A recent piece by The Chronicle's independent editorial board attempts to navigate the crowded field of 2020 Democratic candidates in a wandering diatribe that feels more bitter towards Democratic voters interested in securing victories than substantive in insights. In an editorial that somehow simultaneously decries the Democratic field’s “problems in forging an articulable, unified approach to ‘beating’ the ideals of Trumpism” and “lack of unique platforms,” the board criticizes the growing push on the left to nominate a candidate who is either “electable” enough or centrist enough to beat Trump in the general election. To hear them tell it, Democratic voters are “already hostage to the #VoteBlue mindset,” and eager to sacrifice policy for “bland, photo-shopped celebrities who enjoy smoking weed and playing punk rock.”
Indeed, Democratic voters are increasingly prioritizing “electability” in 2020 candidates, but seeking candidates that are marketable to a broad voter base absolutely does not preclude the party from choosing someone with robust policy goals; the positions espoused by Andrew Yang or Kamala Harris are each more comprehensive and complete than anything pushed by the Trump campaign in 2016, but which the editorial board seems content to summarize as “cool.”
Second, and perhaps most importantly, allowing the party to drift toward the center in order to bring an end to the Trump administration is simply more productive in advancing progressive goals than running yet another losing campaign based on policy. Perhaps the board would like to weigh in on the 2016 GOP primary, wherein the party nominated a “very stable genius” with a “secret plan to destroy ISIS in 30 days” who subsequently won the presidency and secured a conservative majority on the Supreme Court for the foreseeable future? Now, the prior success of gross provocateurs in the vein of Trump certainly need not push the Democratic party to settle for the lowest common denominator, but to insinuate that placing a premium on “electability” and seeing the value in celebrity isn’t a productive electoral strategy is plainly ignorant of recent history and not a pragmatic approach to seeking change. If these broad and meaningless platitudes are truly the insights of the politically engaged, then we can all look forward to a weekly scolding from the board’s “ardent politicos.”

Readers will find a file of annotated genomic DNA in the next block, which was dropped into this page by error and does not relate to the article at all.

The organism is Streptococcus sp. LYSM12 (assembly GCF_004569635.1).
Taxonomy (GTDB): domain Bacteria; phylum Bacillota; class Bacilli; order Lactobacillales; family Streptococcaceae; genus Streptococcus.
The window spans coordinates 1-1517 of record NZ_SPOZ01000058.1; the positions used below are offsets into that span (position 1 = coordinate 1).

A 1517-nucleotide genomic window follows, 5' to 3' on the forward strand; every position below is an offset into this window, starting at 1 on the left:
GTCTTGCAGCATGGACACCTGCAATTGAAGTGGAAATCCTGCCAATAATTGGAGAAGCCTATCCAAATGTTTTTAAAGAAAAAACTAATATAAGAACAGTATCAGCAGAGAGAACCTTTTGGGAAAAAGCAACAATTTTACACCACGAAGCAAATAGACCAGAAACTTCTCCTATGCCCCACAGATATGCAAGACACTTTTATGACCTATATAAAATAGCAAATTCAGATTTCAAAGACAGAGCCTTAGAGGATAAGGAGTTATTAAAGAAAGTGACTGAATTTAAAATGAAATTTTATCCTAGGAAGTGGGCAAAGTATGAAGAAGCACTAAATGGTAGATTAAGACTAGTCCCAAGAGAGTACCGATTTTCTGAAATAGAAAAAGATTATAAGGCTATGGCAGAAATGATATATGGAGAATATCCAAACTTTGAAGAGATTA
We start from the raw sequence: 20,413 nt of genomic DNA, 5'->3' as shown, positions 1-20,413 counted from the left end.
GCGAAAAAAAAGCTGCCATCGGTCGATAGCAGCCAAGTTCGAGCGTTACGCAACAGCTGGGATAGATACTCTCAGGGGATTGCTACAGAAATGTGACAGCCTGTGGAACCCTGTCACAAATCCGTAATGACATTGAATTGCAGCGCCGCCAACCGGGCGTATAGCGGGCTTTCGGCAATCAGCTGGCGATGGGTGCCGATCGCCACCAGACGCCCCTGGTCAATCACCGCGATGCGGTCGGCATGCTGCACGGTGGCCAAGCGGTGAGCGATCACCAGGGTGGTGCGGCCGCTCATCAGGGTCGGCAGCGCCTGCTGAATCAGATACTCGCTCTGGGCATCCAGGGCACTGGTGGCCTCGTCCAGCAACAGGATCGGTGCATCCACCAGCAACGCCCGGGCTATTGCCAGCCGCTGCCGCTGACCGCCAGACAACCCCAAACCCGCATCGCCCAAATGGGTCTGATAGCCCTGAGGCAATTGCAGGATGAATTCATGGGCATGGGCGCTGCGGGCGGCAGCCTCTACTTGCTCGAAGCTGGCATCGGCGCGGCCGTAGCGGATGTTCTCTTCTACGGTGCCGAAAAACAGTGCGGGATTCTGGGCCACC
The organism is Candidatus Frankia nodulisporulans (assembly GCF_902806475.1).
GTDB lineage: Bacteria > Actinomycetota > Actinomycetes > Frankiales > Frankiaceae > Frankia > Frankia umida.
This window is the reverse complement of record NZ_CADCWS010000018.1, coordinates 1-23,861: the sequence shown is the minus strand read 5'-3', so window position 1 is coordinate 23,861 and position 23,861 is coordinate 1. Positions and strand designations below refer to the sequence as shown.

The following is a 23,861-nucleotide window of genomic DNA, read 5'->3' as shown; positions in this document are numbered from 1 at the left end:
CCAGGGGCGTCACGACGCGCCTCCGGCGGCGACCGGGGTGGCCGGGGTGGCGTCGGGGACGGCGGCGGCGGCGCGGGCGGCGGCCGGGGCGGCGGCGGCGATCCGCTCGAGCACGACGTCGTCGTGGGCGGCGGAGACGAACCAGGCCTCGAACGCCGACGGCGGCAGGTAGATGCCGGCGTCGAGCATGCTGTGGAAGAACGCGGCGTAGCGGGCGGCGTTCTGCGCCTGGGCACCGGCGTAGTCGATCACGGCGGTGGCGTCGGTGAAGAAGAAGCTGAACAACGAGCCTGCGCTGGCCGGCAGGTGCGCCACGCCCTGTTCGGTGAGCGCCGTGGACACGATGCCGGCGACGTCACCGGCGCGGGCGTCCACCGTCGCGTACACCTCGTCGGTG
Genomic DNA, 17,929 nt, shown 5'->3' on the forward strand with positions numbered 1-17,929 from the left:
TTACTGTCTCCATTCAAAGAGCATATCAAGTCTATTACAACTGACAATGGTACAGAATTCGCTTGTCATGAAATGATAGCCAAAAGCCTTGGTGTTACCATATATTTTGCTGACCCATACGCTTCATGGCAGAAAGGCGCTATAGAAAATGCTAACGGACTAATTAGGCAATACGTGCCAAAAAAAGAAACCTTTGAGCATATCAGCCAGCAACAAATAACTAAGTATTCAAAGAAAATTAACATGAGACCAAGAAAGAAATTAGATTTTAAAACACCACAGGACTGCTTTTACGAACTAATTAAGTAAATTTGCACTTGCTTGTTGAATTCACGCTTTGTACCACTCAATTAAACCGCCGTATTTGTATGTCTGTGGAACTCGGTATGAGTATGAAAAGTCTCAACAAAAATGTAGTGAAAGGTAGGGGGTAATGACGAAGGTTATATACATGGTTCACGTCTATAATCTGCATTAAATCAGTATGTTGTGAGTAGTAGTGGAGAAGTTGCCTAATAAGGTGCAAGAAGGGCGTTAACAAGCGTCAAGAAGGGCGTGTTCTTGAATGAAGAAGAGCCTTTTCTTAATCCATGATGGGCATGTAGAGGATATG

Quinn Edwards, P '22
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